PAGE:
• You can mine for Adamantium.
    • When you tell your Peteran Priests to pray, they perform the 'wax on, wax off' motion
    • While exploring the forest an opportunity may come up saying you've found a group of tall blue skinned elves dancing around a glowing tree. You are given the option of attacking them and cutting down the tree, or continue watching them silently.
    • In one of the War Quests you receive a Dead Parrot from your hunting hawk. Sadly, its description is not "This is an ex-parrot" or "It has expired and gone to meet its maker!" You can also acquire a dead parrot from one of the shops in the village on a random encounter. And of course, the shopkeeper insists that it's "just resting".
    • One of the quests involves the tale of a well-intentioned king who winds up destroying his family and kingdom by wielding a demonic blade. The king's name? Eric of Melni.
    • If you go sailing, one scenario you may find yourself in is an Ultimate Throwdown, with a Dire Whale, Man O'War, a spirit army, the Kracken, Unicorns, Golems, Goblins, a Crab Bandit, and other creatures. The winner? A dire chinchilla.
    • If you stroll through the forest, you may run into a couple of time travelers.
    • On the Quest 'King for a Day,' if you choose the Physician to become the temporary Monarch, the message "I'm a Doctor, not a Monarch!" will appear.
    • You research the play Much Ado About Peasants by Shaxbure.
    • There are a lot of assistant pigkeepers running around...
    • One of the achievements, accomplished when the merchant trades via boat 100 times, is called "I'm on a Boat!".
    • If your kingdom's culture is very high, your Sims can get an option called "Chosen by the Watcher." If it goes wrong, you get the debuff called "Blinded by the Watcher," with the description "Revved up by a Deus, another Watcher in the night," which sounds like a song that was made popular by Manfred Mann's Earth Band.
  • The Sleepless: Wizards regain energy through meditation, so they don't need a bed for practical reasons.
  • Stock Punishment: Standard non-lethal punishment in the kingdom.
  • Take Your Time: The mechanics of the game strongly encourage the player to do this. During a quest, the Quest Progress bar will rise steadily as long as your active hero's Focus is high enough, regardless of what s/he is or isn't doing. Therefore, rushing through the assigned tasks as quickly as possible would result in a mediocre Silver rating, while stretching things out a bit would result in a Gold or even Platinum final rating, where the rewards are significantly greater. This having been said, there's also such a thing as taking too much time to do a quest.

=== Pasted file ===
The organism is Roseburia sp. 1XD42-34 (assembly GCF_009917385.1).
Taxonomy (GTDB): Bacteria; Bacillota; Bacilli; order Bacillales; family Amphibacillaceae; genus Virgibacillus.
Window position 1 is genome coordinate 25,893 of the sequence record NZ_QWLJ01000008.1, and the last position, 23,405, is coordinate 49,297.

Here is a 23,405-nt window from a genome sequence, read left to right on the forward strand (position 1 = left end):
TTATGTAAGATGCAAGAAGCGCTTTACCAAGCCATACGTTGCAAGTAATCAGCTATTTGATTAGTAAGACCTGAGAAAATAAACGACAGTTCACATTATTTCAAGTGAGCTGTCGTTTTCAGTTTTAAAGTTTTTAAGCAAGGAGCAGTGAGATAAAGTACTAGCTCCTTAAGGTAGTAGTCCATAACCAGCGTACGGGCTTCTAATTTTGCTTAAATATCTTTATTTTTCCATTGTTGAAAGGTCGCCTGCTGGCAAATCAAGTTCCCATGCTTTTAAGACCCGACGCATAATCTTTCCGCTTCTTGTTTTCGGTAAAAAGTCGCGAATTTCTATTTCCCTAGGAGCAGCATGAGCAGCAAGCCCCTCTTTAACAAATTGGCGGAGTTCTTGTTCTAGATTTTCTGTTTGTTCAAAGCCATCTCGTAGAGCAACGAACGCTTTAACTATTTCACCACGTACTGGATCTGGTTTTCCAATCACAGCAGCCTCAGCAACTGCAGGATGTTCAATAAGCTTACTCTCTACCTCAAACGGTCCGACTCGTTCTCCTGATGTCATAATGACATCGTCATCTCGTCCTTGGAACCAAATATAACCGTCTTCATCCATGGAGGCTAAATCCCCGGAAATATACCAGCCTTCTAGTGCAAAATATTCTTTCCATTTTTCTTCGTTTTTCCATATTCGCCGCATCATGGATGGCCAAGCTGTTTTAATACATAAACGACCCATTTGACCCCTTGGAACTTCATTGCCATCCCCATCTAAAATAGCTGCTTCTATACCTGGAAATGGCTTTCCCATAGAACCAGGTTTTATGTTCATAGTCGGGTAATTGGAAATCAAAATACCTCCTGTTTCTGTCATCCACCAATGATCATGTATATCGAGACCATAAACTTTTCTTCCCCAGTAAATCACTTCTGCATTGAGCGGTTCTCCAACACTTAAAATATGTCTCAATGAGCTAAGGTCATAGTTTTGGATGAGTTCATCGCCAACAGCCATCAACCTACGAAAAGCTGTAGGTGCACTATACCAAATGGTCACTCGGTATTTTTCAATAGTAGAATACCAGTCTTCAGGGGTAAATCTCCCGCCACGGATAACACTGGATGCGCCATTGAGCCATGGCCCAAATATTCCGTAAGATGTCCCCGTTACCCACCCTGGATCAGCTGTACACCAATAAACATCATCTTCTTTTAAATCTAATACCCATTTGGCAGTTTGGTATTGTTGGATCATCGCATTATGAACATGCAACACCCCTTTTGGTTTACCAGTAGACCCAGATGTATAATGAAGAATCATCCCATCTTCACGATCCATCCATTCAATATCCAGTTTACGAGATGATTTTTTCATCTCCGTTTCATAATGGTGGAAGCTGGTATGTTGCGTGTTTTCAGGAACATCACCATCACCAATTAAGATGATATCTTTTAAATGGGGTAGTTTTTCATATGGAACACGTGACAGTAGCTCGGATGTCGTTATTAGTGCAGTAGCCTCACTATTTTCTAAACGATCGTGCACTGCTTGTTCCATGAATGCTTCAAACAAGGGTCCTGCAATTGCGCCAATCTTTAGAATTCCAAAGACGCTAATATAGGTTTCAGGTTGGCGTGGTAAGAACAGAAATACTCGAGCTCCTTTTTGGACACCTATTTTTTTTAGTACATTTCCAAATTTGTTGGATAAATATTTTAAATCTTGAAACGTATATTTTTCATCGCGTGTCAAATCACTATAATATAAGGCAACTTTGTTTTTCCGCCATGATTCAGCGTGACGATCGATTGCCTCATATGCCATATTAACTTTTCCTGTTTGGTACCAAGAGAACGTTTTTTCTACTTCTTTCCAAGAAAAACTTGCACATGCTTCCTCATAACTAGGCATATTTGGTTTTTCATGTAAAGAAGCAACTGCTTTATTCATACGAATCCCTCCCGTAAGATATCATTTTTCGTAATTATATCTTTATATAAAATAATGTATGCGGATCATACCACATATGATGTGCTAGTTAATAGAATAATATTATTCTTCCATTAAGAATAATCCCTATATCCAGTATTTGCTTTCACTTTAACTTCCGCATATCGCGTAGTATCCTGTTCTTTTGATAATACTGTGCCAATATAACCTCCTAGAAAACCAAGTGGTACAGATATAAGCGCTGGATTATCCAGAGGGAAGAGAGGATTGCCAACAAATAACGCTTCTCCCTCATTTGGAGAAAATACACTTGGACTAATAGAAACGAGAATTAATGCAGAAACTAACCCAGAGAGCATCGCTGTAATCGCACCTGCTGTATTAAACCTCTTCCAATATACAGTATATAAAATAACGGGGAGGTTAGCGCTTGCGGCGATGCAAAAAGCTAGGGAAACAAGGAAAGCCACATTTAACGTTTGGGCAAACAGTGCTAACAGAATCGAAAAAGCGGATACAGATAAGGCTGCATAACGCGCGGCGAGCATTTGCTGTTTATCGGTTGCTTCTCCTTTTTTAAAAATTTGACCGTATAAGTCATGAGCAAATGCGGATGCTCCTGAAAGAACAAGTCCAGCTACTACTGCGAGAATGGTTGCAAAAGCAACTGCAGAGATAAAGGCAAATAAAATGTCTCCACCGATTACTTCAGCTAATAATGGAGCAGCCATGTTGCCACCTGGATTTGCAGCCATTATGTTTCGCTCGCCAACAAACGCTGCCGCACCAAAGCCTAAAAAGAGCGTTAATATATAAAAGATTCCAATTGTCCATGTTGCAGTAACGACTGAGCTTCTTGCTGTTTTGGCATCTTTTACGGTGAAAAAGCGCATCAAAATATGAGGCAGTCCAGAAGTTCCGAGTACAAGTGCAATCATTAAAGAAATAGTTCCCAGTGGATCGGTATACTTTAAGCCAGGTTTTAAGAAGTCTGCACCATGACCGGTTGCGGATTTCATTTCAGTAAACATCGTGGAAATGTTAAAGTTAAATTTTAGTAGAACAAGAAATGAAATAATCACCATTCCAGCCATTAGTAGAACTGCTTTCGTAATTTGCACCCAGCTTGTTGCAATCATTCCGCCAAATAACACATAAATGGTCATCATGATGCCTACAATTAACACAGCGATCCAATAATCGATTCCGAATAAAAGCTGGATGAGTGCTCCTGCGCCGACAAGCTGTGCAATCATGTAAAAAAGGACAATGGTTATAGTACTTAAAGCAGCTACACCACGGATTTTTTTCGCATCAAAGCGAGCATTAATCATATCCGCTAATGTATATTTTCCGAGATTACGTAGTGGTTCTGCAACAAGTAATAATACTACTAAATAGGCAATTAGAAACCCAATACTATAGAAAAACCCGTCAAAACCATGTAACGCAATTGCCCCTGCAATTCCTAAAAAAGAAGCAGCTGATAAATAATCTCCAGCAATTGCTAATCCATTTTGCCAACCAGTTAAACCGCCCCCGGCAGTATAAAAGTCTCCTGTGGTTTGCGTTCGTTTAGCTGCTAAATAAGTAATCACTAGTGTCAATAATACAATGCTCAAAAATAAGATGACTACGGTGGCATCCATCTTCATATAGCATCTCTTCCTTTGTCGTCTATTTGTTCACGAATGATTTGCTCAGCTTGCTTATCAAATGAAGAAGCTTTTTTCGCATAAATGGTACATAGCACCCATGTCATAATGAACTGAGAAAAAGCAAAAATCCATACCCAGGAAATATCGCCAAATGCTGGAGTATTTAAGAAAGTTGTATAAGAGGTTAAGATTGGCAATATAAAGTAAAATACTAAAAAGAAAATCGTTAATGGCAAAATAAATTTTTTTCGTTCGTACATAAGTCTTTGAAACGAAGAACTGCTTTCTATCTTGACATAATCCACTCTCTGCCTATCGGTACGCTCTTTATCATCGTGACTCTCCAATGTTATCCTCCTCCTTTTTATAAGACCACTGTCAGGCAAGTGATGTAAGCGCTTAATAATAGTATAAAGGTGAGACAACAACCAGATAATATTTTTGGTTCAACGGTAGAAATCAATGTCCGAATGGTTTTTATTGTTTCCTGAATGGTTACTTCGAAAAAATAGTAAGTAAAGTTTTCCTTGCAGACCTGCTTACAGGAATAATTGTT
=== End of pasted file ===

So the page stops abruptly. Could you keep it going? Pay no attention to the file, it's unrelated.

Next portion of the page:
• Averted in some quests with a specific time limit--if you do not fulfill a quest task within a certain amount of time, your sim will be sent to the Pit of Judgment.
  • Vain Sorceress: A Sorceress (or Wizard) with the Vain trait.
  • Video Game Cruelty Potential: It is a Sims game, after all.
    • The monarch can send anyone to their almost certain death in the Pit of Judgement, for no reason at all. As long as they aren't vital to the quest, the monarch can execute them.
    • Spies can pickpocket other sims (with an obvious Look Behind You! animation) and steal funds from messenger posts. If their focus is too low, however, they may be caught and sent to the stocks.
    • Cruel Player Character God: What the Jacoban religion believes in.
    • Cruelty Is the Only Option: Depending on how you choose to play out a quest, your hero is sometimes required to be needlessly cruel to get the story to progress.
  • Wandering Minstrel: The Bard Hero Sim, whose duty is to gather inspiration from around the kingdom in order to write plays, perform poetry, and play the lute to entertain the populace.
  • Wicked Witch: The villain of the "The Witch Is Back" quest. (A female Wizard with the Evil trait is... a female Wizard with the Evil trait. Witches and Wizards are different things for more reasons than gender here.)
  • X Meets Y: The Sims meets Stronghold.
  • Ye Goode Olde Days: Definitely tends towards the more idealised view of Medieval life, though touches of Dung Ages are also apparent.
  • You All Look Familiar: Borderline case; many villagers are randomly generated so no two kingdoms will have identical populations, but there's a small set of unique villagers (including Handmaiden Margery and Druidess Amelia) that every kingdom gets at least one of, and you can have one of the same model in all the kingdoms you're playing.
    • Your Build Master will always look the same, however he acquires a new name if you play a new kingdom.